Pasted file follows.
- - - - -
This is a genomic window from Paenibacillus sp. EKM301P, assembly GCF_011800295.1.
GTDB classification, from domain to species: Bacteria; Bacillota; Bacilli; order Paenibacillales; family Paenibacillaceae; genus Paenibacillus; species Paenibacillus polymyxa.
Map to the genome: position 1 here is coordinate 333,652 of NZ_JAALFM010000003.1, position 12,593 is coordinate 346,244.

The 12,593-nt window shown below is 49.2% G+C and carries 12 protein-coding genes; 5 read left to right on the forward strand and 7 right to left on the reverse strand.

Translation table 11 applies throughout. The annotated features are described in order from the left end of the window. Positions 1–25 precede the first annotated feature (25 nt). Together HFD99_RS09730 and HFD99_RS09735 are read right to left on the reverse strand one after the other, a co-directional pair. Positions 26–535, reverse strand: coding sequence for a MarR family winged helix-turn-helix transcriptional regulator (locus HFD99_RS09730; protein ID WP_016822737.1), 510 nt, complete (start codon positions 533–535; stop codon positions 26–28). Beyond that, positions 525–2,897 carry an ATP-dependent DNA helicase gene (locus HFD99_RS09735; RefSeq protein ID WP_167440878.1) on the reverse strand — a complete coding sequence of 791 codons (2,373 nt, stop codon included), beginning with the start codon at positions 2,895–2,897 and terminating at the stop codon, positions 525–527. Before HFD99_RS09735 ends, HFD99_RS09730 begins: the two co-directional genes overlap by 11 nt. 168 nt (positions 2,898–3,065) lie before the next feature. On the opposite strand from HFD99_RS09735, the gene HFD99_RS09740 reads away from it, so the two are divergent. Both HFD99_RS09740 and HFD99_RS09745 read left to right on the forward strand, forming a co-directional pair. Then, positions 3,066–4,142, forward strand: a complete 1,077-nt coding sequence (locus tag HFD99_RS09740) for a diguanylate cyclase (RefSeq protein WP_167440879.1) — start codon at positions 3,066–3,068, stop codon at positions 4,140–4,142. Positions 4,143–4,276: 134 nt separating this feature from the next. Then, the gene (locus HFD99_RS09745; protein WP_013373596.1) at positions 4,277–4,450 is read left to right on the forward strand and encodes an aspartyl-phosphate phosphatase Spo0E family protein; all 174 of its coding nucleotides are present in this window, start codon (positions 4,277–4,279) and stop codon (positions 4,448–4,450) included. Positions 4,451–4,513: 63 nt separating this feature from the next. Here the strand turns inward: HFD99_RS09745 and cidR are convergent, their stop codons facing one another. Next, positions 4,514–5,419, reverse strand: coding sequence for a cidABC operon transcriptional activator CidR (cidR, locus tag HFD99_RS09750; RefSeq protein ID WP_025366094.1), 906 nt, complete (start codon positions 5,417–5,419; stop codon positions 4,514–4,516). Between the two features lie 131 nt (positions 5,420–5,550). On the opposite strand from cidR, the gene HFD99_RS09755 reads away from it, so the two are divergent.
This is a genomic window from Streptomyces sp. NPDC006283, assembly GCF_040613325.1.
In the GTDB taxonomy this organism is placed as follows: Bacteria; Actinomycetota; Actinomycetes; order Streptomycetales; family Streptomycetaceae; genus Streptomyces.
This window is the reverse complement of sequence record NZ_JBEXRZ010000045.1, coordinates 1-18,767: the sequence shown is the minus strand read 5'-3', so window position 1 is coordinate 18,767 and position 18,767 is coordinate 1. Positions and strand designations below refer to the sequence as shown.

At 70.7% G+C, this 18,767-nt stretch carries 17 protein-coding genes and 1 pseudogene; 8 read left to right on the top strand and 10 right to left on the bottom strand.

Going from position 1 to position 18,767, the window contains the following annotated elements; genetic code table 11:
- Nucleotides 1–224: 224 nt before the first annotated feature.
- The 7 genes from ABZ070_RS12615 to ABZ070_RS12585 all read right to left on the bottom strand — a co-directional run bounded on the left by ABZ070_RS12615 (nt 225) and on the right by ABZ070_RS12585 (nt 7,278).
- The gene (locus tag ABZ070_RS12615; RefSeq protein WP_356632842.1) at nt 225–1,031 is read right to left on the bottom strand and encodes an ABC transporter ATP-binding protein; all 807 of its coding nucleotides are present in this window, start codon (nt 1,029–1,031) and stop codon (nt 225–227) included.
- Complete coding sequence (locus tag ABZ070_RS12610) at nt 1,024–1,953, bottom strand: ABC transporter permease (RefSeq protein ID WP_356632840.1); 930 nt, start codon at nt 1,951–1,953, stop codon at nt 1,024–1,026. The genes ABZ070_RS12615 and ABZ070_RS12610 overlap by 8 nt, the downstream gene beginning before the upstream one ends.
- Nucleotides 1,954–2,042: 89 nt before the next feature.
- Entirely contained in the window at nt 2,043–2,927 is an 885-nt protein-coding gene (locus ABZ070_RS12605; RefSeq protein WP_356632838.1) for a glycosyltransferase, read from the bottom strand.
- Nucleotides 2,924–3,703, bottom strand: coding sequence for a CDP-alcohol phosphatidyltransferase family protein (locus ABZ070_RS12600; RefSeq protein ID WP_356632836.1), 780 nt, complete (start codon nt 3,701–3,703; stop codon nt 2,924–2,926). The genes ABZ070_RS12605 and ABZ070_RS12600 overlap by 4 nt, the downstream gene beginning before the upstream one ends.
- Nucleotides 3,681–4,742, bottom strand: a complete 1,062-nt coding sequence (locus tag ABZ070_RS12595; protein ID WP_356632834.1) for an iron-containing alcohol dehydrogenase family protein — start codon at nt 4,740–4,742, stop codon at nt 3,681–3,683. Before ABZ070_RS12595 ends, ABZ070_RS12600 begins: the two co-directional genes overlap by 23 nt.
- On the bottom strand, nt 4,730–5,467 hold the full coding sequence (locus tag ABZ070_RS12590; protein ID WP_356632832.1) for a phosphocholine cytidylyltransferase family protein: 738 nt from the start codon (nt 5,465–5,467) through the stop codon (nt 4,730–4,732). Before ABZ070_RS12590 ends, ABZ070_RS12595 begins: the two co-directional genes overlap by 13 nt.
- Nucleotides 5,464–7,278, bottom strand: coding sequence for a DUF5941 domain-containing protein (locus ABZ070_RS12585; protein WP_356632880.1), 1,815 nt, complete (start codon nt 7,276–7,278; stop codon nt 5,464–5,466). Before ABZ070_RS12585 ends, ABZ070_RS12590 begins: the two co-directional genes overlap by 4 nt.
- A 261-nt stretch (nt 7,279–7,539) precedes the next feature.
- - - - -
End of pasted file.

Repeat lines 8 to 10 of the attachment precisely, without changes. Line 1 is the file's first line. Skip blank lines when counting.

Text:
This window is the reverse complement of sequence record NZ_JBEXRZ010000045.1, coordinates 1-18,767: the sequence shown is the minus strand read 5'-3', so window position 1 is coordinate 18,767 and position 18,767 is coordinate 1. Positions and strand designations below refer to the sequence as shown.

At 70.7% G+C, this 18,767-nt stretch carries 17 protein-coding genes and 1 pseudogene; 8 read left to right on the top strand and 10 right to left on the bottom strand.

Going from position 1 to position 18,767, the window contains the following annotated elements; genetic code table 11: